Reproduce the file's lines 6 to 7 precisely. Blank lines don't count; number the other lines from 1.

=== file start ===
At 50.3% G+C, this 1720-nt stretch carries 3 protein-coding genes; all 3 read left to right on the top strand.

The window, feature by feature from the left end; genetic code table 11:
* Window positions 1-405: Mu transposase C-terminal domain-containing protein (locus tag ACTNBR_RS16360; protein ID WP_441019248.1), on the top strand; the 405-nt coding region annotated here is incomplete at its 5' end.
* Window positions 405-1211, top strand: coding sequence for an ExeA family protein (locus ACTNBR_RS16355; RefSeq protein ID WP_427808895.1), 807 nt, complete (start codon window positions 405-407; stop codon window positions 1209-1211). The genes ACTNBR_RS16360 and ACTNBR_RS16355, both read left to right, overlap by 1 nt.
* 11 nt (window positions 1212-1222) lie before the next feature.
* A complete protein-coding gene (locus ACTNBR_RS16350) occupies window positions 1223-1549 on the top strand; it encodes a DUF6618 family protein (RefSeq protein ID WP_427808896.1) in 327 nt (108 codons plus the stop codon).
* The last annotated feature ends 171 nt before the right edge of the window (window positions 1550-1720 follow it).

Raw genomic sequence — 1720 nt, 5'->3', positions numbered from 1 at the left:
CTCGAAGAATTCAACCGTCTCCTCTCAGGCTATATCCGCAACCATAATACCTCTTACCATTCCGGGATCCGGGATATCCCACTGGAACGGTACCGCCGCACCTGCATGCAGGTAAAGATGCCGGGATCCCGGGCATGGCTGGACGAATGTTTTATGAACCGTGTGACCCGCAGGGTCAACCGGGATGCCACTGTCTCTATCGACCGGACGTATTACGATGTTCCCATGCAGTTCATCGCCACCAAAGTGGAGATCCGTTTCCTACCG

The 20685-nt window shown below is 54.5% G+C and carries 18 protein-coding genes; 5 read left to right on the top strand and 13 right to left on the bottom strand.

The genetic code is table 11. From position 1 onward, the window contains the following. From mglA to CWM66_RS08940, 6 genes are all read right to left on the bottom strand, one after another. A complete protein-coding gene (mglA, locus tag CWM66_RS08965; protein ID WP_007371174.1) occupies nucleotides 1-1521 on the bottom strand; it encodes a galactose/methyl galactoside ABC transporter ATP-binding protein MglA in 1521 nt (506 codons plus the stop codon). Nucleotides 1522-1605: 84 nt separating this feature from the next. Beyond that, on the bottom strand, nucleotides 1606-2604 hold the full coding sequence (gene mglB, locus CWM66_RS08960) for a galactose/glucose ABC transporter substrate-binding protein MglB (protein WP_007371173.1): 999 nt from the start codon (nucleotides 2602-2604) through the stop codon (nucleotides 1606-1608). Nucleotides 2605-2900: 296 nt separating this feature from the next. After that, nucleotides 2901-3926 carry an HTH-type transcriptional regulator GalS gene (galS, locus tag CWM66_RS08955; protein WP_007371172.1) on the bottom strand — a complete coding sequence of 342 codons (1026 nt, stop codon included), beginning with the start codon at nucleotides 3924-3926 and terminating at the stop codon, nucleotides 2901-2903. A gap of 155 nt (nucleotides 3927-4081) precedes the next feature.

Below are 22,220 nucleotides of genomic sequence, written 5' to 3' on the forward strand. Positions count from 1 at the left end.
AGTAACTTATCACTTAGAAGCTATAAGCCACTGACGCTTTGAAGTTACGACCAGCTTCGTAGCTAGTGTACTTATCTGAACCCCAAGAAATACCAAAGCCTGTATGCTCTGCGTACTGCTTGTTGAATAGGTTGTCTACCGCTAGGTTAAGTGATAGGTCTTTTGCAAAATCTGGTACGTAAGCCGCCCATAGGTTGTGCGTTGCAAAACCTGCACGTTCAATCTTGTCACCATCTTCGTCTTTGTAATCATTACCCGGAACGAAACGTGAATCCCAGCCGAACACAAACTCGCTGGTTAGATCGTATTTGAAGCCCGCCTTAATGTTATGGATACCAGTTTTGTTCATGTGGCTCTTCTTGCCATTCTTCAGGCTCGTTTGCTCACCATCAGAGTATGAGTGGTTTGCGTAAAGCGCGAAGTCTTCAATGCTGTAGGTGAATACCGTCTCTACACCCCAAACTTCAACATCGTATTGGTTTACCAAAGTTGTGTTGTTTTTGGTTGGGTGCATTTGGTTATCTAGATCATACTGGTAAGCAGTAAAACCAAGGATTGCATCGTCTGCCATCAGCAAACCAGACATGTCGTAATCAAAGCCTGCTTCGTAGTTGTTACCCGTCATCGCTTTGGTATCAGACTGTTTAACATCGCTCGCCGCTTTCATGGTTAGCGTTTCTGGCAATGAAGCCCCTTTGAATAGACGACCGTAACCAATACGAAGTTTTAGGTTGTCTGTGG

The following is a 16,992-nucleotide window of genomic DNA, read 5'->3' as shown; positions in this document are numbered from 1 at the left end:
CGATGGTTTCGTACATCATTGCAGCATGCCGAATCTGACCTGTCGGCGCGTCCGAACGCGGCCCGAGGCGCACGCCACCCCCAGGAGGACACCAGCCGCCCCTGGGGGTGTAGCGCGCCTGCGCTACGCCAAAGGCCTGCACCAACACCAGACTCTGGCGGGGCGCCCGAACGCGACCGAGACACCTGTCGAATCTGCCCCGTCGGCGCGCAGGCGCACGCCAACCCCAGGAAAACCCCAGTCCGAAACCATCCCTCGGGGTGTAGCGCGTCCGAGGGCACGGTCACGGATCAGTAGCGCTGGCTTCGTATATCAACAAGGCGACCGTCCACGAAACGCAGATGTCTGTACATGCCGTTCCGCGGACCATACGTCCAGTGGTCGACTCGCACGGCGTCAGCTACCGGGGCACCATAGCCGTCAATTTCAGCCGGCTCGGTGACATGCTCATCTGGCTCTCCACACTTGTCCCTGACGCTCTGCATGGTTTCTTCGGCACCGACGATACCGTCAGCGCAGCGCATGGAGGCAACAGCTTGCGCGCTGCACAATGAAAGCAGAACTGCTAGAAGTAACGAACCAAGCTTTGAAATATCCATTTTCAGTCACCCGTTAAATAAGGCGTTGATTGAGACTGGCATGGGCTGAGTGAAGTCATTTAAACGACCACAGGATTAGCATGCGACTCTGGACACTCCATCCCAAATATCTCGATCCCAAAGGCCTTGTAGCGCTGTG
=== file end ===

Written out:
* A complete protein-coding gene (locus ACTNBR_RS16350) occupies window positions 1223-1549 on the top strand; it encodes a DUF6618 family protein (RefSeq protein ID WP_427808896.1) in 327 nt (108 codons plus the stop codon).
* The last annotated feature ends 171 nt before the right edge of the window (window positions 1550-1720 follow it).